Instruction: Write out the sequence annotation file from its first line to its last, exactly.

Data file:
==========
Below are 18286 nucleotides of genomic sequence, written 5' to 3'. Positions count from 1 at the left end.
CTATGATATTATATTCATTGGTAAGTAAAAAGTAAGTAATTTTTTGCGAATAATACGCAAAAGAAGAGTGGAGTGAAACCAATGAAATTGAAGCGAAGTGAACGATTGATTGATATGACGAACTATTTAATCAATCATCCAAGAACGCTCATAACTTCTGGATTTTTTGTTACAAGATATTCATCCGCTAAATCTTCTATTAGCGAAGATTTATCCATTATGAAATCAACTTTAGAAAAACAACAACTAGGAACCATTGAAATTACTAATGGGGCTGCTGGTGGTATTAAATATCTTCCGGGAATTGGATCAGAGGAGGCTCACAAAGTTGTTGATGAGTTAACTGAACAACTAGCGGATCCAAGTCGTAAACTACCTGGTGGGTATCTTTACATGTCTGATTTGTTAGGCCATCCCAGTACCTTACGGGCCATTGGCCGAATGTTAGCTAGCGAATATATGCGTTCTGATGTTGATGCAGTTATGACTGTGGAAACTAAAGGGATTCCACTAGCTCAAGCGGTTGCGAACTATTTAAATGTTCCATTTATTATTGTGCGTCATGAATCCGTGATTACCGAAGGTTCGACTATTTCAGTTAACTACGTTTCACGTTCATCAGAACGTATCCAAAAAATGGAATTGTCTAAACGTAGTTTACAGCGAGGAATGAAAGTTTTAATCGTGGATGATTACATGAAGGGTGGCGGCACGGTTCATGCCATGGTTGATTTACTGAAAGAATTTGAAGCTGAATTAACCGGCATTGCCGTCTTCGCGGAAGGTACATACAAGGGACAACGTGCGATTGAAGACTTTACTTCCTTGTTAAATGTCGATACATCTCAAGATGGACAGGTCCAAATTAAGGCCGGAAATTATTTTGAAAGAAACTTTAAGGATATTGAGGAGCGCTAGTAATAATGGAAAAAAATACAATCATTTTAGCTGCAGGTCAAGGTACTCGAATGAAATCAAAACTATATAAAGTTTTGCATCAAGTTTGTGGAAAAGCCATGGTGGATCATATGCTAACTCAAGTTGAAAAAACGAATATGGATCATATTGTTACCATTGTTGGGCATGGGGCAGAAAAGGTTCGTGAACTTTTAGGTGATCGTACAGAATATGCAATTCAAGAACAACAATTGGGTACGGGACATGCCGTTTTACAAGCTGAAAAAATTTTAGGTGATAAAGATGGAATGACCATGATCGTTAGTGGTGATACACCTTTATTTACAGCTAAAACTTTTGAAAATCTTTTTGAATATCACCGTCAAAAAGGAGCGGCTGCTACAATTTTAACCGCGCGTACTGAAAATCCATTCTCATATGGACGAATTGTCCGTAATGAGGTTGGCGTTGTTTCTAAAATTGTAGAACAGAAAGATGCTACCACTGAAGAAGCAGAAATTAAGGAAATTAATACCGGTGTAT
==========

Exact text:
Below are 18286 nucleotides of genomic sequence, written 5' to 3'. Positions count from 1 at the left end.
CTATGATATTATATTCATTGGTAAGTAAAAAGTAAGTAATTTTTTGCGAATAATACGCAAAAGAAGAGTGGAGTGAAACCAATGAAATTGAAGCGAAGTGAACGATTGATTGATATGACGAACTATTTAATCAATCATCCAAGAACGCTCATAACTTCTGGATTTTTTGTTACAAGATATTCATCCGCTAAATCTTCTATTAGCGAAGATTTATCCATTATGAAATCAACTTTAGAAAAACAACAACTAGGAACCATTGAAATTACTAATGGGGCTGCTGGTGGTATTAAATATCTTCCGGGAATTGGATCAGAGGAGGCTCACAAAGTTGTTGATGAGTTAACTGAACAACTAGCGGATCCAAGTCGTAAACTACCTGGTGGGTATCTTTACATGTCTGATTTGTTAGGCCATCCCAGTACCTTACGGGCCATTGGCCGAATGTTAGCTAGCGAATATATGCGTTCTGATGTTGATGCAGTTATGACTGTGGAAACTAAAGGGATTCCACTAGCTCAAGCGGTTGCGAACTATTTAAATGTTCCATTTATTATTGTGCGTCATGAATCCGTGATTACCGAAGGTTCGACTATTTCAGTTAACTACGTTTCACGTTCATCAGAACGTATCCAAAAAATGGAATTGTCTAAACGTAGTTTACAGCGAGGAATGAAAGTTTTAATCGTGGATGATTACATGAAGGGTGGCGGCACGGTTCATGCCATGGTTGATTTACTGAAAGAATTTGAAGCTGAATTAACCGGCATTGCCGTCTTCGCGGAAGGTACATACAAGGGACAACGTGCGATTGAAGACTTTACTTCCTTGTTAAATGTCGATACATCTCAAGATGGACAGGTCCAAATTAAGGCCGGAAATTATTTTGAAAGAAACTTTAAGGATATTGAGGAGCGCTAGTAATAATGGAAAAAAATACAATCATTTTAGCTGCAGGTCAAGGTACTCGAATGAAATCAAAACTATATAAAGTTTTGCATCAAGTTTGTGGAAAAGCCATGGTGGATCATATGCTAACTCAAGTTGAAAAAACGAATATGGATCATATTGTTACCATTGTTGGGCATGGGGCAGAAAAGGTTCGTGAACTTTTAGGTGATCGTACAGAATATGCAATTCAAGAACAACAATTGGGTACGGGACATGCCGTTTTACAAGCTGAAAAAATTTTAGGTGATAAAGATGGAATGACCATGATCGTTAGTGGTGATACACCTTTATTTACAGCTAAAACTTTTGAAAATCTTTTTGAATATCACCGTCAAAAAGGAGCGGCTGCTACAATTTTAACCGCGCGTACTGAAAATCCATTCTCATATGGACGAATTGTCCGTAATGAGGTTGGCGTTGTTTCTAAAATTGTAGAACAGAAAGATGCTACCACTGAAGAAGCAGAAATTAAGGAAATTAATACCGGTGTAT